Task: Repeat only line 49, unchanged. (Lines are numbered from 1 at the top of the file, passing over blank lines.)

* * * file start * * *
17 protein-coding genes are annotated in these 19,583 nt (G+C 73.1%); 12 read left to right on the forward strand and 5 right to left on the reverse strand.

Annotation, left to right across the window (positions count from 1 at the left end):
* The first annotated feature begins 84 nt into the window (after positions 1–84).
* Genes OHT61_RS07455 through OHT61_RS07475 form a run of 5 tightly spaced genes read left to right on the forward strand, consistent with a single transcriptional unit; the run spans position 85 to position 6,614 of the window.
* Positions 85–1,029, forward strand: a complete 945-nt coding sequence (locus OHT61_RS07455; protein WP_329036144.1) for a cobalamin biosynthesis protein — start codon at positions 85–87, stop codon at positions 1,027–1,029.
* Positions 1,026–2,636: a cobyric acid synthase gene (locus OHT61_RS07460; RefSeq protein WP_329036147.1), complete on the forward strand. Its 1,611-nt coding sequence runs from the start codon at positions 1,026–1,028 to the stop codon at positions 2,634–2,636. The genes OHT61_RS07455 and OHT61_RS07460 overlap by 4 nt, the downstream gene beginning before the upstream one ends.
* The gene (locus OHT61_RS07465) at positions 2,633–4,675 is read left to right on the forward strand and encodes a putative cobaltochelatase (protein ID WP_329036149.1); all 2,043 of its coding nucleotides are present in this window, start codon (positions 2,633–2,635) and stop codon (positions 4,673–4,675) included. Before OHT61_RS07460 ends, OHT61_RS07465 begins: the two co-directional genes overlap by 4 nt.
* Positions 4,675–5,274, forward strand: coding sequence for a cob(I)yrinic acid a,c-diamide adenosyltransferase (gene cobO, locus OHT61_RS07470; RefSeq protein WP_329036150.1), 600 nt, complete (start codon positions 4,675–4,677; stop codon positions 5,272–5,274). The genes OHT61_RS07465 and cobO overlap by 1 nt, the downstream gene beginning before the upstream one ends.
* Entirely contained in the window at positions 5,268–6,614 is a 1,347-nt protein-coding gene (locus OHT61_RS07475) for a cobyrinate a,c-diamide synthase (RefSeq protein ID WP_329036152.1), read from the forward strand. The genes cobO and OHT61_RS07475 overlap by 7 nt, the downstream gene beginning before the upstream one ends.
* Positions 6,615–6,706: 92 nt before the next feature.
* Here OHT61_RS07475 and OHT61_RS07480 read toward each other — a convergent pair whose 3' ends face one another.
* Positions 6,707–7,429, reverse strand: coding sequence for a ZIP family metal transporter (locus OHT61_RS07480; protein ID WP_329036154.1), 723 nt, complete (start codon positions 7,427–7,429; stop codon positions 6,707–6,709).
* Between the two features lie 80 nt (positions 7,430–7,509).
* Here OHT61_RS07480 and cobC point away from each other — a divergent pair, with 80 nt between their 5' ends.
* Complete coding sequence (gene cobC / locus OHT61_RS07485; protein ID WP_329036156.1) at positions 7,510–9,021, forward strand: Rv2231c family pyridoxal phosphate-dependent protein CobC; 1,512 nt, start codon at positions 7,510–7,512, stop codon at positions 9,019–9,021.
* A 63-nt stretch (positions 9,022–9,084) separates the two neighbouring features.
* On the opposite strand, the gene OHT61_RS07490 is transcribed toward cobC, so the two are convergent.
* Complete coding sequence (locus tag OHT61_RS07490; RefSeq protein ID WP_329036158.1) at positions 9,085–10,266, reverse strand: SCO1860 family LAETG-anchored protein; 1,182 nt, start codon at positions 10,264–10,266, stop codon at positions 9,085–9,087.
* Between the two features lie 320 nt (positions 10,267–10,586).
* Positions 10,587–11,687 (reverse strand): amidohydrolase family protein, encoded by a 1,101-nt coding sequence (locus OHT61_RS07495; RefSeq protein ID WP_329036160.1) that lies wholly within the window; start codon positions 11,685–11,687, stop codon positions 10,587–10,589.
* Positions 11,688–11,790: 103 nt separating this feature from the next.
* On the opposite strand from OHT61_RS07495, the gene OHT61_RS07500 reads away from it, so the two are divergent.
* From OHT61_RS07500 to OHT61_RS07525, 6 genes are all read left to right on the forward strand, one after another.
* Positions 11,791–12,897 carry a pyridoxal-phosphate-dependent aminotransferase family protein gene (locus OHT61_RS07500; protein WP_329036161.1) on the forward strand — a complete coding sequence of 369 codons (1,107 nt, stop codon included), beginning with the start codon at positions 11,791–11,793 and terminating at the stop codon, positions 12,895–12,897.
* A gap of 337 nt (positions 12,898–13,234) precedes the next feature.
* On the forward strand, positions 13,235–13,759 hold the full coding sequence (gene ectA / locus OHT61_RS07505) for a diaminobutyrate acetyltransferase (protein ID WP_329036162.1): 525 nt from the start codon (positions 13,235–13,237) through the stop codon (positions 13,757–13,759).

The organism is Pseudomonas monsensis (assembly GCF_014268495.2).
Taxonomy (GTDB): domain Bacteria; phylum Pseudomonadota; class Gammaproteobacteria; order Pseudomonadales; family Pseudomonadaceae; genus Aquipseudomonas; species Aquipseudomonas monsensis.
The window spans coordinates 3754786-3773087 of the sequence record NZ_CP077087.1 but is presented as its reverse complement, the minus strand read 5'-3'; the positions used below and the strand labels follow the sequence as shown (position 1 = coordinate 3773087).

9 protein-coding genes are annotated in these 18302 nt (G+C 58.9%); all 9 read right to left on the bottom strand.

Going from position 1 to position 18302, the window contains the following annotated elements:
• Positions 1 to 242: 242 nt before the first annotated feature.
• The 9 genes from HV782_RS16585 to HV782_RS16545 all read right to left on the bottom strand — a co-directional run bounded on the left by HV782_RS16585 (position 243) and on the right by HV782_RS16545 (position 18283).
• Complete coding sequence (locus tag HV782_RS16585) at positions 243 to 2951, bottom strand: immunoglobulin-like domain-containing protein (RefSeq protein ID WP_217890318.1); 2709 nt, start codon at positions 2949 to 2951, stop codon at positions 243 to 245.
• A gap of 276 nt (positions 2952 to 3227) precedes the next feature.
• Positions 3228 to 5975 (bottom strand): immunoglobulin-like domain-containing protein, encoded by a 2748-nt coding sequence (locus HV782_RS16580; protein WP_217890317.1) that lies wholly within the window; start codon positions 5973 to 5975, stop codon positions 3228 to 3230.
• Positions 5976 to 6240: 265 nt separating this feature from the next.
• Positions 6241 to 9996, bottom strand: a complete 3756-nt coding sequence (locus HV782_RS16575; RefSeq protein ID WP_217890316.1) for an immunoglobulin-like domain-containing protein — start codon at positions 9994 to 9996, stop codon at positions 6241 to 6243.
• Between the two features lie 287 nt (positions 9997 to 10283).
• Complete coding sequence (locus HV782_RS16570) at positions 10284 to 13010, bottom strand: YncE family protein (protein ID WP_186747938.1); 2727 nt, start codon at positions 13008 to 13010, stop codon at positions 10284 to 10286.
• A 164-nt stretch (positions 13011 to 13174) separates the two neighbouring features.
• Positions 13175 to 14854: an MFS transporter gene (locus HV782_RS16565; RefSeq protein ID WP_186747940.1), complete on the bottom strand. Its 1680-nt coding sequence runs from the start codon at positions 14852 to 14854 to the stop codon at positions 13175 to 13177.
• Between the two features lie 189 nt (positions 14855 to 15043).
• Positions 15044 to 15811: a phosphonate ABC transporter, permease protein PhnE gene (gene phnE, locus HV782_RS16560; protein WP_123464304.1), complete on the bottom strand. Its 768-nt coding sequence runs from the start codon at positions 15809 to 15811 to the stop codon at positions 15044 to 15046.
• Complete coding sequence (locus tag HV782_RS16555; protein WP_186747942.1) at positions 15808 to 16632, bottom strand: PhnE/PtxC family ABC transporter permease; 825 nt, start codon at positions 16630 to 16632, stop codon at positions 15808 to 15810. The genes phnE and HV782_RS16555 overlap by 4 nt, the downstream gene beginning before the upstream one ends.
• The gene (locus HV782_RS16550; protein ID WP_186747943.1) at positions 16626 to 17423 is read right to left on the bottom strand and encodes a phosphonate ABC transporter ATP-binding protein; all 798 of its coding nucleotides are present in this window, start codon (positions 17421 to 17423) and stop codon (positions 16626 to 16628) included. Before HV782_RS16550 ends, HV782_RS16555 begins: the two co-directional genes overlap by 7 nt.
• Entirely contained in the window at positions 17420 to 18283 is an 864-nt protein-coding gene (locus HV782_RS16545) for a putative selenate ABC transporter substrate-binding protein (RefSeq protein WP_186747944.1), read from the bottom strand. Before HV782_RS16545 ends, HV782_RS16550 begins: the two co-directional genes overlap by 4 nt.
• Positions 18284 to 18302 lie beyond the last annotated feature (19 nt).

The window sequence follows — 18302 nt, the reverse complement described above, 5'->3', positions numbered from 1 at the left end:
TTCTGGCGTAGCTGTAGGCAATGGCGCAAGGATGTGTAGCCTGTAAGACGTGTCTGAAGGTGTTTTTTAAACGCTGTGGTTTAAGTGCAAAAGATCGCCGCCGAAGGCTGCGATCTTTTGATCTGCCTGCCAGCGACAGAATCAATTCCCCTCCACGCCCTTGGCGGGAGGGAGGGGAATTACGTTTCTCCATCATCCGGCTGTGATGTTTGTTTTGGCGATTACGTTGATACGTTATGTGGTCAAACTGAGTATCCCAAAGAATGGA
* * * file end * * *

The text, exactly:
The window sequence follows — 18302 nt, the reverse complement described above, 5'->3', positions numbered from 1 at the left end: